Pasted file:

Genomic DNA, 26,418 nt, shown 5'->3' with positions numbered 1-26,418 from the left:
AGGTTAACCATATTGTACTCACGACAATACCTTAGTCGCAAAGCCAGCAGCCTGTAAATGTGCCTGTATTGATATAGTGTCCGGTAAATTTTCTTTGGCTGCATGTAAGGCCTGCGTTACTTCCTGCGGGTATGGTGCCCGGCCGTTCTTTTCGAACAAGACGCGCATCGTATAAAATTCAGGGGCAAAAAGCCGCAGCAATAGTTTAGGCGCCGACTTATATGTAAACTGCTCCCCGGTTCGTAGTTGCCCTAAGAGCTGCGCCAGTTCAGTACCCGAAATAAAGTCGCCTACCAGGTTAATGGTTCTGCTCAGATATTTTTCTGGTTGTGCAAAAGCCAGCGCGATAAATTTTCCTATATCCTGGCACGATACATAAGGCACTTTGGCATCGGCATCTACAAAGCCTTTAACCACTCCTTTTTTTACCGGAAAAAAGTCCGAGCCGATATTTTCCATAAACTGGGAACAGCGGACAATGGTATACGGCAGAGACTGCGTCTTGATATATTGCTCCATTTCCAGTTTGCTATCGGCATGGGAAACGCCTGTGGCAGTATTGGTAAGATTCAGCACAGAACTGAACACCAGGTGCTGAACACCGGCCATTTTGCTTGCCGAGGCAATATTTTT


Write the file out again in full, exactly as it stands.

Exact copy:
Genomic DNA, 26,418 nt, shown 5'->3' with positions numbered 1-26,418 from the left:
AGGTTAACCATATTGTACTCACGACAATACCTTAGTCGCAAAGCCAGCAGCCTGTAAATGTGCCTGTATTGATATAGTGTCCGGTAAATTTTCTTTGGCTGCATGTAAGGCCTGCGTTACTTCCTGCGGGTATGGTGCCCGGCCGTTCTTTTCGAACAAGACGCGCATCGTATAAAATTCAGGGGCAAAAAGCCGCAGCAATAGTTTAGGCGCCGACTTATATGTAAACTGCTCCCCGGTTCGTAGTTGCCCTAAGAGCTGCGCCAGTTCAGTACCCGAAATAAAGTCGCCTACCAGGTTAATGGTTCTGCTCAGATATTTTTCTGGTTGTGCAAAAGCCAGCGCGATAAATTTTCCTATATCCTGGCACGATACATAAGGCACTTTGGCATCGGCATCTACAAAGCCTTTAACCACTCCTTTTTTTACCGGAAAAAAGTCCGAGCCGATATTTTCCATAAACTGGGAACAGCGGACAATGGTATACGGCAGAGACTGCGTCTTGATATATTGCTCCATTTCCAGTTTGCTATCGGCATGGGAAACGCCTGTGGCAGTATTGGTAAGATTCAGCACAGAACTGAACACCAGGTGCTGAACACCGGCCATTTTGCTTGCCGAGGCAATATTTTT